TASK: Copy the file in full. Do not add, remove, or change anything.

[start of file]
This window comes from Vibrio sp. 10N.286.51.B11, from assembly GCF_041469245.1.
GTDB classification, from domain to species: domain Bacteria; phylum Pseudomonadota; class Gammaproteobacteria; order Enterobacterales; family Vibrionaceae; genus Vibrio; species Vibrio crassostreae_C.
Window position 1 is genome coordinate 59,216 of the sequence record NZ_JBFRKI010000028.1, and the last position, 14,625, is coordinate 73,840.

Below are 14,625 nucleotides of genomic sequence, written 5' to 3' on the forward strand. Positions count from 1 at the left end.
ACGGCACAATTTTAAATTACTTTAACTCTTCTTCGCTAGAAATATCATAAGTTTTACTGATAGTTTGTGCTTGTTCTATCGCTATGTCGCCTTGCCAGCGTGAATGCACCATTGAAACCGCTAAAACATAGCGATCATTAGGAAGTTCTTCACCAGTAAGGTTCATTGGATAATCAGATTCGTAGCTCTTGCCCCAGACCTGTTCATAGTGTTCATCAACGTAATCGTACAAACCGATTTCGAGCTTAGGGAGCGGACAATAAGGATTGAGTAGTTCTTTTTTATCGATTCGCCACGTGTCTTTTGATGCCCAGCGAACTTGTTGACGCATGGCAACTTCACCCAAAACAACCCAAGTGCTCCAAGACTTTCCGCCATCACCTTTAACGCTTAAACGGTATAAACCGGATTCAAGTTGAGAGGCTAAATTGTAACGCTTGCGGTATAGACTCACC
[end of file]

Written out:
This window comes from Vibrio sp. 10N.286.51.B11, from assembly GCF_041469245.1.
GTDB classification, from domain to species: domain Bacteria; phylum Pseudomonadota; class Gammaproteobacteria; order Enterobacterales; family Vibrionaceae; genus Vibrio; species Vibrio crassostreae_C.
Window position 1 is genome coordinate 59,216 of the sequence record NZ_JBFRKI010000028.1, and the last position, 14,625, is coordinate 73,840.

Below are 14,625 nucleotides of genomic sequence, written 5' to 3' on the forward strand. Positions count from 1 at the left end.
ACGGCACAATTTTAAATTACTTTAACTCTTCTTCGCTAGAAATATCATAAGTTTTACTGATAGTTTGTGCTTGTTCTATCGCTATGTCGCCTTGCCAGCGTGAATGCACCATTGAAACCGCTAAAACATAGCGATCATTAGGAAGTTCTTCACCAGTAAGGTTCATTGGATAATCAGATTCGTAGCTCTTGCCCCAGACCTGTTCATAGTGTTCATCAACGTAATCGTACAAACCGATTTCGAGCTTAGGGAGCGGACAATAAGGATTGAGTAGTTCTTTTTTATCGATTCGCCACGTGTCTTTTGATGCCCAGCGAACTTGTTGACGCATGGCAACTTCACCCAAAACAACCCAAGTGCTCCAAGACTTTCCGCCATCACCTTTAACGCTTAAACGGTATAAACCGGATTCAAGTTGAGAGGCTAAATTGTAACGCTTGCGGTATAGACTCACC